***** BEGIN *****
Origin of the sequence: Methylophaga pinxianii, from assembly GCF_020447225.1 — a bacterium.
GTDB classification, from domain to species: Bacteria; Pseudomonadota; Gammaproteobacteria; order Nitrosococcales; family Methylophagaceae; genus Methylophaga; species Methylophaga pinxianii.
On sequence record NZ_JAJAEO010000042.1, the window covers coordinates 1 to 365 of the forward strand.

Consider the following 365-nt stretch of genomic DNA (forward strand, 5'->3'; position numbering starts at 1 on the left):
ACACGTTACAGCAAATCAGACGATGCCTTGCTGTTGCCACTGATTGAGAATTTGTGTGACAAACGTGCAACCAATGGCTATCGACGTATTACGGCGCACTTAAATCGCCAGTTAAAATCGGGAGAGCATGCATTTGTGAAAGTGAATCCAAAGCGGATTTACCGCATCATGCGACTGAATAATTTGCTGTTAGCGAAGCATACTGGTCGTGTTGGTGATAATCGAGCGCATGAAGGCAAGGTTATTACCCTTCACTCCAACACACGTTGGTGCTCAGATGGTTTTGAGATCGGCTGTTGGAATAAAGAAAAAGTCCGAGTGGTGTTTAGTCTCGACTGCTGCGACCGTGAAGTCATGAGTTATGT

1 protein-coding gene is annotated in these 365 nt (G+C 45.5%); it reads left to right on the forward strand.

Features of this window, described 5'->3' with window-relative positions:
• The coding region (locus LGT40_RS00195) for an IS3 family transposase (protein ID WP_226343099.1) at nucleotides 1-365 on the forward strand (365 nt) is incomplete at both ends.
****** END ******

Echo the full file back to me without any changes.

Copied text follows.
Origin of the sequence: Methylophaga pinxianii, from assembly GCF_020447225.1 — a bacterium.
GTDB classification, from domain to species: Bacteria; Pseudomonadota; Gammaproteobacteria; order Nitrosococcales; family Methylophagaceae; genus Methylophaga; species Methylophaga pinxianii.
On sequence record NZ_JAJAEO010000042.1, the window covers coordinates 1 to 365 of the forward strand.

Consider the following 365-nt stretch of genomic DNA (forward strand, 5'->3'; position numbering starts at 1 on the left):
ACACGTTACAGCAAATCAGACGATGCCTTGCTGTTGCCACTGATTGAGAATTTGTGTGACAAACGTGCAACCAATGGCTATCGACGTATTACGGCGCACTTAAATCGCCAGTTAAAATCGGGAGAGCATGCATTTGTGAAAGTGAATCCAAAGCGGATTTACCGCATCATGCGACTGAATAATTTGCTGTTAGCGAAGCATACTGGTCGTGTTGGTGATAATCGAGCGCATGAAGGCAAGGTTATTACCCTTCACTCCAACACACGTTGGTGCTCAGATGGTTTTGAGATCGGCTGTTGGAATAAAGAAAAAGTCCGAGTGGTGTTTAGTCTCGACTGCTGCGACCGTGAAGTCATGAGTTATGT

1 protein-coding gene is annotated in these 365 nt (G+C 45.5%); it reads left to right on the forward strand.

Features of this window, described 5'->3' with window-relative positions:
• The coding region (locus LGT40_RS00195) for an IS3 family transposase (protein ID WP_226343099.1) at nucleotides 1-365 on the forward strand (365 nt) is incomplete at both ends.